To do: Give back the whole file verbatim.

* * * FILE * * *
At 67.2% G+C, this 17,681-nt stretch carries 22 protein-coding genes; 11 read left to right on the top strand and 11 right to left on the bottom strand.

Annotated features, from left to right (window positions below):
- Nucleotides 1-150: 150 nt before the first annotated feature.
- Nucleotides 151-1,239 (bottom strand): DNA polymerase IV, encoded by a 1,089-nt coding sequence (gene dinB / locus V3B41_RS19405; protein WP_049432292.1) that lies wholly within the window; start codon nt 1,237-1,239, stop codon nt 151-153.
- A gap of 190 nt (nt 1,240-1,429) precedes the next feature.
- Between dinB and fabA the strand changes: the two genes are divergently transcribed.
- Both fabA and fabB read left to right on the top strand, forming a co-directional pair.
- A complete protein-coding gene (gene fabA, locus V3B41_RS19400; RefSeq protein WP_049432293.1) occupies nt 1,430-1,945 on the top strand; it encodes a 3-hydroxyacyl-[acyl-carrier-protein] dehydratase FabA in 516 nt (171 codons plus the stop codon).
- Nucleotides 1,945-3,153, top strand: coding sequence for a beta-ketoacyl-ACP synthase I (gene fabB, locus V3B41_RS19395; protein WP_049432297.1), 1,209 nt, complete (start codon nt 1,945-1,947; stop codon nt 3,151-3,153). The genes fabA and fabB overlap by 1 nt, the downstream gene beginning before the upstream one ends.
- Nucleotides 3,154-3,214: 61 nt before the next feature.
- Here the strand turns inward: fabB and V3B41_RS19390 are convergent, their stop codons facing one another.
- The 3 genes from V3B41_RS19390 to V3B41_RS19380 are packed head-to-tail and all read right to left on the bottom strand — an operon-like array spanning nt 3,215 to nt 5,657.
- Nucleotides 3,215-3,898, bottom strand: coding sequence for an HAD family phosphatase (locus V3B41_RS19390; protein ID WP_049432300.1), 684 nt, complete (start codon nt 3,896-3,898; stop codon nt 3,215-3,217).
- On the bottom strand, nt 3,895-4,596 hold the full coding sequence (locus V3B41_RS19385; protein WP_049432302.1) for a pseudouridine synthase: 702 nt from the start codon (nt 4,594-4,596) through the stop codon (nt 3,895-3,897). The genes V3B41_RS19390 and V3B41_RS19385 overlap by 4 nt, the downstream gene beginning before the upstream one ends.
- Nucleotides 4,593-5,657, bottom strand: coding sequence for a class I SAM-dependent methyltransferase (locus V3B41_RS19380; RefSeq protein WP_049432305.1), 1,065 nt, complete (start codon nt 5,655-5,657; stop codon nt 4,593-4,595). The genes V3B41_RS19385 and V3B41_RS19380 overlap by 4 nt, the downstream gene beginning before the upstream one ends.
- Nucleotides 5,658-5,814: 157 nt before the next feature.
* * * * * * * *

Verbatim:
At 67.2% G+C, this 17,681-nt stretch carries 22 protein-coding genes; 11 read left to right on the top strand and 11 right to left on the bottom strand.

Annotated features, from left to right (window positions below):
- Nucleotides 1-150: 150 nt before the first annotated feature.
- Nucleotides 151-1,239 (bottom strand): DNA polymerase IV, encoded by a 1,089-nt coding sequence (gene dinB / locus V3B41_RS19405; protein WP_049432292.1) that lies wholly within the window; start codon nt 1,237-1,239, stop codon nt 151-153.
- A gap of 190 nt (nt 1,240-1,429) precedes the next feature.
- Between dinB and fabA the strand changes: the two genes are divergently transcribed.
- Both fabA and fabB read left to right on the top strand, forming a co-directional pair.
- A complete protein-coding gene (gene fabA, locus V3B41_RS19400; RefSeq protein WP_049432293.1) occupies nt 1,430-1,945 on the top strand; it encodes a 3-hydroxyacyl-[acyl-carrier-protein] dehydratase FabA in 516 nt (171 codons plus the stop codon).
- Nucleotides 1,945-3,153, top strand: coding sequence for a beta-ketoacyl-ACP synthase I (gene fabB, locus V3B41_RS19395; protein WP_049432297.1), 1,209 nt, complete (start codon nt 1,945-1,947; stop codon nt 3,151-3,153). The genes fabA and fabB overlap by 1 nt, the downstream gene beginning before the upstream one ends.
- Nucleotides 3,154-3,214: 61 nt before the next feature.
- Here the strand turns inward: fabB and V3B41_RS19390 are convergent, their stop codons facing one another.
- The 3 genes from V3B41_RS19390 to V3B41_RS19380 are packed head-to-tail and all read right to left on the bottom strand — an operon-like array spanning nt 3,215 to nt 5,657.
- Nucleotides 3,215-3,898, bottom strand: coding sequence for an HAD family phosphatase (locus V3B41_RS19390; protein ID WP_049432300.1), 684 nt, complete (start codon nt 3,896-3,898; stop codon nt 3,215-3,217).
- On the bottom strand, nt 3,895-4,596 hold the full coding sequence (locus V3B41_RS19385; protein WP_049432302.1) for a pseudouridine synthase: 702 nt from the start codon (nt 4,594-4,596) through the stop codon (nt 3,895-3,897). The genes V3B41_RS19390 and V3B41_RS19385 overlap by 4 nt, the downstream gene beginning before the upstream one ends.
- Nucleotides 4,593-5,657, bottom strand: coding sequence for a class I SAM-dependent methyltransferase (locus V3B41_RS19380; RefSeq protein WP_049432305.1), 1,065 nt, complete (start codon nt 5,655-5,657; stop codon nt 4,593-4,595). The genes V3B41_RS19385 and V3B41_RS19380 overlap by 4 nt, the downstream gene beginning before the upstream one ends.
- Nucleotides 5,658-5,814: 157 nt before the next feature.